The events of March 13-14, 2001, forever changed the life of VVS Laxman, who was born today. Up to then an underachiever with a Test average of only 28, Laxman stroked a magnificent, chanceless 281 in Kolkata when India looked set to go 0-2 down to Australia. It was at that time the highest Test score by an Indian, and it went a long way towards ending Australia's 16-match winning streak. Thanks to the support of Rahul Dravid and Harbhajan Singh in particular, his 281 set up one of the greatest Test victories of all time. Not satisfied with that Aussie-bashing effort, he was at it again in Adelaide in 2003-04, when he scored 148 and supported Dravid superbly in another magnificent triumph. Between dazzling and sometimes workmanlike hundreds, Laxman suffered the frustration of numerous twenties and thirties and has lost his place in the one-day side. But he repeatedly saved his best for Australia: in the course of the double-hundred against them in Delhi in 2008, he became the second Indian after Sachin Tendulkar to score more than 2000 runs against Australia. And then in 2010, he led India to a one-wicket win against them in Mohali, scoring an unbeaten 73 while struggling with back pain. But after India lost eight Tests overseas in 2011 and 2012, there were calls for Laxman's axing. He was included in the home Tests against New Zealand in August 2012, but announced his retirement a week later.
Given their problems of finding a stable opening pair, it seems strange that West Indies didn't find a regular place for the dashing Sherwin Campbell, who was born today. He was dropped after their disastrous tour of Australia in 2000-01 and that was that. Campbell was a curious case, a swashbuckling chancer of an opener whose flashing blade made him a dangerous customer on any surface (his 82 was comfortably the highest score in the Lord's dogfight of 2000). But he was just as likely to die by that scything blade, and his run of scores in international matches in New Zealand in 1999-00 (170, 0, 0, 3, 51, 0, 0) were symptomatic of the man.
The most underwhelming match ever contested for US$20 million. The Stanford Superstars, made up of West Indies players, thumped England - bowled out for 99 - in Antigua by ten wickets in a T20 that lasted 32.3 overs. The brainchild of Allen Stanford, the Texan billionaire who bankrolled the tournament, and the England board, the Stanford 20/20 for 20 was part of a deal to play five matches for $100 million. But after Stanford was later charged with "a fraud of shocking magnitude" by the Securities and Exchange Commission (SEC) in the USA, the England and West Indies boards broke ties with him.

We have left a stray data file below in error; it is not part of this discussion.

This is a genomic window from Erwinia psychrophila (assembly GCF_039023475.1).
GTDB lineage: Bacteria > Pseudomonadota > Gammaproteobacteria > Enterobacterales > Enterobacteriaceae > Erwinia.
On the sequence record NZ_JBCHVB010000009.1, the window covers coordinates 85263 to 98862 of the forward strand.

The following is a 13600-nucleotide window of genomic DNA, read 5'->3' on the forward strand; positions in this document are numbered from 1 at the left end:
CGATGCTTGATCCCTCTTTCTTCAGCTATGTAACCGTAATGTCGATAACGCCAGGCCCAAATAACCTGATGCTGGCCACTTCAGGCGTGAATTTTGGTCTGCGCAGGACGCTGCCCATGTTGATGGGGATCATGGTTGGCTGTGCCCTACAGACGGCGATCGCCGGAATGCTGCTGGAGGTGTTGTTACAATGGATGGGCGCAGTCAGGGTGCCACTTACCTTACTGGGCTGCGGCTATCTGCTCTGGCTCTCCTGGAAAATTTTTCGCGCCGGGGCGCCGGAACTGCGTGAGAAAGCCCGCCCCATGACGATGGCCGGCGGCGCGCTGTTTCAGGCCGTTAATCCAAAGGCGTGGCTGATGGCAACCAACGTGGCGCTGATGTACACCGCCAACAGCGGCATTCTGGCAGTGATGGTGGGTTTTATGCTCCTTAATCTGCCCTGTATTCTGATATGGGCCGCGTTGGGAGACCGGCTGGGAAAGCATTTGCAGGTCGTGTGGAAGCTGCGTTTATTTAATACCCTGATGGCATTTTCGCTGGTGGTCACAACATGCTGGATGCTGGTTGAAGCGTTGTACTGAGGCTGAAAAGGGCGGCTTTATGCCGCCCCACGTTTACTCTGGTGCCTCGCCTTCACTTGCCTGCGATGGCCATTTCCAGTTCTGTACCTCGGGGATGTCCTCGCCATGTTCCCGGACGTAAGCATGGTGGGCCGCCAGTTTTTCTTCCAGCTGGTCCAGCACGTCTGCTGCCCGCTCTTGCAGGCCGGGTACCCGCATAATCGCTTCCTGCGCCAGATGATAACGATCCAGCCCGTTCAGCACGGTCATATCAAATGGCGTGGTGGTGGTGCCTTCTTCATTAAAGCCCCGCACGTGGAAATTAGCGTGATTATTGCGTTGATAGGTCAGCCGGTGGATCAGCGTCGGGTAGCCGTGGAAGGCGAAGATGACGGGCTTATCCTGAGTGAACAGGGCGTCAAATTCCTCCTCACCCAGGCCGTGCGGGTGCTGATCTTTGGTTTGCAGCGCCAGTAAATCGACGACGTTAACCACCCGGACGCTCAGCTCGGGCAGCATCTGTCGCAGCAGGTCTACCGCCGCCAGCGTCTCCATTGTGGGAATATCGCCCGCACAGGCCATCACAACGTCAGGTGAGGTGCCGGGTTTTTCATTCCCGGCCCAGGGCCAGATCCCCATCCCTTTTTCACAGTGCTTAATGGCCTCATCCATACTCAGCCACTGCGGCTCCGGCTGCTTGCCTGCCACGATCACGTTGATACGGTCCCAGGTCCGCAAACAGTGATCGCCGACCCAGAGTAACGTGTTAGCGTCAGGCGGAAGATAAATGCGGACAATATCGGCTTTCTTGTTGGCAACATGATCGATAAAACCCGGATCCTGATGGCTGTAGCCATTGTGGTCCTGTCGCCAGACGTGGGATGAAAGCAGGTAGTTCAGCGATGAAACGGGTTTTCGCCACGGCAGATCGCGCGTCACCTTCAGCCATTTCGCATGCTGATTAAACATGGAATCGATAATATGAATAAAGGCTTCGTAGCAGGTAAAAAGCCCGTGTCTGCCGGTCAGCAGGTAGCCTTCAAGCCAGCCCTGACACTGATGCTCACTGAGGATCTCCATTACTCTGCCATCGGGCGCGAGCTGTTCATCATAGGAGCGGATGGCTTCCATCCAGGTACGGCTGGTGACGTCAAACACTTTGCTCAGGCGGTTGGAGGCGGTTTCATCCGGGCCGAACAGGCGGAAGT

Birth of a former Bangladesh captain who led his team in 15 ODIs in the mid-1990s. Akram Khan's biggest achievement was the ICC Trophy victory in 1997 which earned Bangladesh a place in the 1999 World Cup. As vice-captain during that tournament, Akram played Obelix to Aminul Islam's Asterix, twirling a menhir-sized bat for 42 in the controversial win over Pakistan. His technique was limited but he compensated with a good eye, and was at his most effective when lofting spinners over the top. He retired in 2003 after playing 44 ODIs and eight Tests and went on to become a national selector.
The birth of the man credited with being the first to experiment with round-arm bowling. Tom Walker was fast, so much so that a law was passed against his "jerking" as he bowled. He took 41 wickets and scored 1111 runs in 46 first-class matches between 1801 and 1810.
Birth of England's youngest captain. Monty Bowden played only two Tests, both in South Africa in 1888-89, but in the second, in Cape Town, he was captain, aged only 23, in the absence of the injured Aubrey Smith. Bowden and Smith stayed behind in South Africa after that to form a stockbroking firm, before Bowden travelled to Rhodesia with Cecil Rhodes' Pioneer Column. He died there in 1892, still only 26, after falling from his cart. He was taken to Umtali Hospital (basically no more than a mud-hut), where he died. Prior to being buried in a coffin made out of whisky cases his body had to be protected from prowling lions.
Pakistan won the Nehru Cup after a thrilling victory over West Indies in the final in Calcutta. Chasing 274 after Desmond Haynes had batted through for 107, Pakistan kept up with the rate throughout their reply, with Salim Malik cracking 71 off only 62 balls. It eventually came down to the final over: three were needed off two balls when Wasim Akram swung his first delivery (from Viv Richards, who'd bowled his big guns out and had to take the last over himself) high over midwicket for six to finish things off in style.
Birth of Craig Serjeant, a tall, powerful, leg-side-favouring batsman who made his Test debut at Lord's in June 1977. He had already gained a reputation as a hard-hitting middle-order player, and 730 runs at 66.36 in his first season, followed by four fifties in the five matches before the opening Test, won him selection. That form continued at Lord's where he made 81, but he struggled thereafter and passed fifty only once in his next 17 Test innings. He broke that poor run with 124 against West Indies in the third Test in Georgetown in 1977-78, and solid performances in the next two Tests seemed to have cemented his position. But he started the following summer poorly and never regained his place.